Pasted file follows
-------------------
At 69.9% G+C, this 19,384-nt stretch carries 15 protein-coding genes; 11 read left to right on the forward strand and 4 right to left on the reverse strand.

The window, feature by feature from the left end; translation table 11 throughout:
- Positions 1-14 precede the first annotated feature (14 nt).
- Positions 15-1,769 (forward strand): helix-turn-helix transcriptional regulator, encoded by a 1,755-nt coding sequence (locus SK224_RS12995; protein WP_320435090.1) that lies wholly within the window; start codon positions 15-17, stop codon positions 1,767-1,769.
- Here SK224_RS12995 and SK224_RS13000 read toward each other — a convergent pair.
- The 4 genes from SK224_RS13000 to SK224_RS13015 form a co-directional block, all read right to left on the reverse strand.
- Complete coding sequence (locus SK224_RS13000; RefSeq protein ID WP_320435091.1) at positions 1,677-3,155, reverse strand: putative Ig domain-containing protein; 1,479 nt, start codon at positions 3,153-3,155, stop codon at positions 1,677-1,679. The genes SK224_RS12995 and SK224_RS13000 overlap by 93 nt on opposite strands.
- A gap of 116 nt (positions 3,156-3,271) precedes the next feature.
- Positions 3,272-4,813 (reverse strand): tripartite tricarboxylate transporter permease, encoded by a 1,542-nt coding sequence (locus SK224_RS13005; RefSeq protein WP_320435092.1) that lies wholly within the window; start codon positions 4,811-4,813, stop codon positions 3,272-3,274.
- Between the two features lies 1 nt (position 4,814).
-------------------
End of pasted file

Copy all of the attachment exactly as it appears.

At 69.9% G+C, this 19,384-nt stretch carries 15 protein-coding genes; 11 read left to right on the forward strand and 4 right to left on the reverse strand.

The window, feature by feature from the left end; translation table 11 throughout:
- Positions 1-14 precede the first annotated feature (14 nt).
- Positions 15-1,769 (forward strand): helix-turn-helix transcriptional regulator, encoded by a 1,755-nt coding sequence (locus SK224_RS12995; protein WP_320435090.1) that lies wholly within the window; start codon positions 15-17, stop codon positions 1,767-1,769.
- Here SK224_RS12995 and SK224_RS13000 read toward each other — a convergent pair.
- The 4 genes from SK224_RS13000 to SK224_RS13015 form a co-directional block, all read right to left on the reverse strand.
- Complete coding sequence (locus SK224_RS13000; RefSeq protein ID WP_320435091.1) at positions 1,677-3,155, reverse strand: putative Ig domain-containing protein; 1,479 nt, start codon at positions 3,153-3,155, stop codon at positions 1,677-1,679. The genes SK224_RS12995 and SK224_RS13000 overlap by 93 nt on opposite strands.
- A gap of 116 nt (positions 3,156-3,271) precedes the next feature.
- Positions 3,272-4,813 (reverse strand): tripartite tricarboxylate transporter permease, encoded by a 1,542-nt coding sequence (locus SK224_RS13005; RefSeq protein WP_320435092.1) that lies wholly within the window; start codon positions 4,811-4,813, stop codon positions 3,272-3,274.
- Between the two features lies 1 nt (position 4,814).